• No 3: “At present 45% of the UK’s exports go to other EU member countries. In response to the concern that the EU might impose high tariffs or punitive measures if the UK leaves, some Brexiteers have said that we can ‘just trade with Australia and Canada’. These two countries, however, only account for a meagre 2.9% of British exports.”
    Well, they would, wouldn’t they. That’s because we’re in the EU, not some Commonwealth trading bloc. The real question is how things might change, not what they are now. So, like no 2, an unwritten implication is being made here about the future. In no 2, it was that everything would change, and here, strangely, it is that nothing will change. Why this difference? Perhaps because it fits the prior beliefs of the authors, or perhaps it is just carelessness (oops). So, if the assumption is true that nothing will change, then we will trade little tomorrow with the same people we traded little with yesterday, which proves (wait for it) that nothing will change! What mastery of the argument, what skill with the pen. This is in fact a nice example of begging the question.

I’ve nothing against them making a strong case for what they believe, and I am delighted to see an attempt to use data to support any such argument, but I think one should not do the public the disservice of misleading them through repeated abuse of both logic and statistics.

* – my wife has told me not to antagonise people online, so I do not say this without first considering whether I am truly justified.
** – this is grotesque and silly hyperbole. But it is at least not post hoc ergo propter hoc, which makes it an improved explanation on the INET letter.

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Borderline

Over the years I have gradually become more consistent in calling p-values from 0.02 to 0.08 borderline. There’s no reason for those cutoffs other than personal experience, also known as “making the same mistakes with increasing confidence [npi] over an impressive number of years“. Type 1 errors (which never really happen, but you know what I mean) have uniformly distributed p, so that’s where you’re going to find them. Just thought I’d say that.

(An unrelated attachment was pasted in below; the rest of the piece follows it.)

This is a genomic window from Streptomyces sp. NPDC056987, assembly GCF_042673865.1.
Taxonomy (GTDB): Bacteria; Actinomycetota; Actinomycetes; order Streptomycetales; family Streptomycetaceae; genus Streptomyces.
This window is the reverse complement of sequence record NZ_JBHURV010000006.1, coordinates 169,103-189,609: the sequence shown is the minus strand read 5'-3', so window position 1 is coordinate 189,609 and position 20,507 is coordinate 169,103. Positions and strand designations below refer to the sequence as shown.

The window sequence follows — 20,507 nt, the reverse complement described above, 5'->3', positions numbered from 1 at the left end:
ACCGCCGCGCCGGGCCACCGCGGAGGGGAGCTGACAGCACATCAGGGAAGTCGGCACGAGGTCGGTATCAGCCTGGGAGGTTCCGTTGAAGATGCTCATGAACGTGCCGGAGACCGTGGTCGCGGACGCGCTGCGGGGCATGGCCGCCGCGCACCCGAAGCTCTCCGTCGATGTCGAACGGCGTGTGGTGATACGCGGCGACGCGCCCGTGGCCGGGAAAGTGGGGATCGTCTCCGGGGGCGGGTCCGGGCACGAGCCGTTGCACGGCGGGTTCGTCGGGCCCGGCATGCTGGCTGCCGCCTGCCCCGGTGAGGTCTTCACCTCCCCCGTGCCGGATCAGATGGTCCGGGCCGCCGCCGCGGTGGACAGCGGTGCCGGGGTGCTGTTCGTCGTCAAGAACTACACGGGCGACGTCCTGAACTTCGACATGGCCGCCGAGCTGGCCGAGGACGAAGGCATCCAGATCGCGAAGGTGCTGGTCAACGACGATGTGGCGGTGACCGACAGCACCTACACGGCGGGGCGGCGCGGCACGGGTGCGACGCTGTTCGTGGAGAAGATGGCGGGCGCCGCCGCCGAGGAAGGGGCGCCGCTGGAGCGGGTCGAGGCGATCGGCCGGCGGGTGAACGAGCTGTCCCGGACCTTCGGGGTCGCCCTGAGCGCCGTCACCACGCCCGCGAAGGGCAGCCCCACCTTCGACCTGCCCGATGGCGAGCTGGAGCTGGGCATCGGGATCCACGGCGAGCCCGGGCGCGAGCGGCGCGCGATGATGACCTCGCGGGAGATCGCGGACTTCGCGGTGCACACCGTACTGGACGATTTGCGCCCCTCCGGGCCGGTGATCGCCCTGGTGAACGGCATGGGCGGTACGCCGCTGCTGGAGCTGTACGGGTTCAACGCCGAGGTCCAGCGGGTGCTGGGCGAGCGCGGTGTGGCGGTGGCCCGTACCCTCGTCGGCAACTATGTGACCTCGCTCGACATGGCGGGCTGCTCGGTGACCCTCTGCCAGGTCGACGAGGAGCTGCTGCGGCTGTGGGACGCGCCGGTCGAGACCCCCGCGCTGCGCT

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Visiting Big Bang Data

I finally got a chance to visit the exhibition Big Bang Data at the Embankment Galleries, Somerset House this week. I had heard good things about it, and of course I am a big fan of Dear Data so I couldn’t pass up the chance to see those postcards in real life.

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My GPS trace over 4 years around Somerset House from Google location history, visualised using theopolis.me/location-history-visualizer

Good stuff: it was really quite busy. An audience almost all younger than me were obviously enthusiastic and stimulated by it all. And I have to say it was Dear Data that held the most attentions for the longest. There is no patronising text helping people bridging art to science or vice versa; I think that’s less necessary nowadays. A broad church from activism to paranoia to fun. Of all exhibits, I got the Biggest Bang from (awooo) Networks Of London by Ingrid Burrington and Dan Williams. They mapped out the secretive ways in which data moves around the physical world in this town. More than any theory, this brings home what a big deal it is (or is perceived to be by Dilbert’s boss) because of the colossal cost of creating and maintaining all of this infrastructure, often for reasons that seem flimsy to us everyday folk, like selling access to stock market data that might get there a few milliseconds before your competitor gets it.

Not so good: I think process matters more with this than a bunch of paintings. Artists don’t like talking about How I Made Elastic Man but in this setting, it would be nice to have some videos with headphones that delved more into how it is done. However… there’s loads of stuff on the website, so go and look at that even if you’re not in London twiddling your thumbs and looking for intellectual fun this weekend, Personally, also, I knew about or had seen quite a lot of these projects before, but I guess that’s inevitable, and it’s nice to see them in the flesh.

If you want to go, you’d better hurry. It closes on Sunday.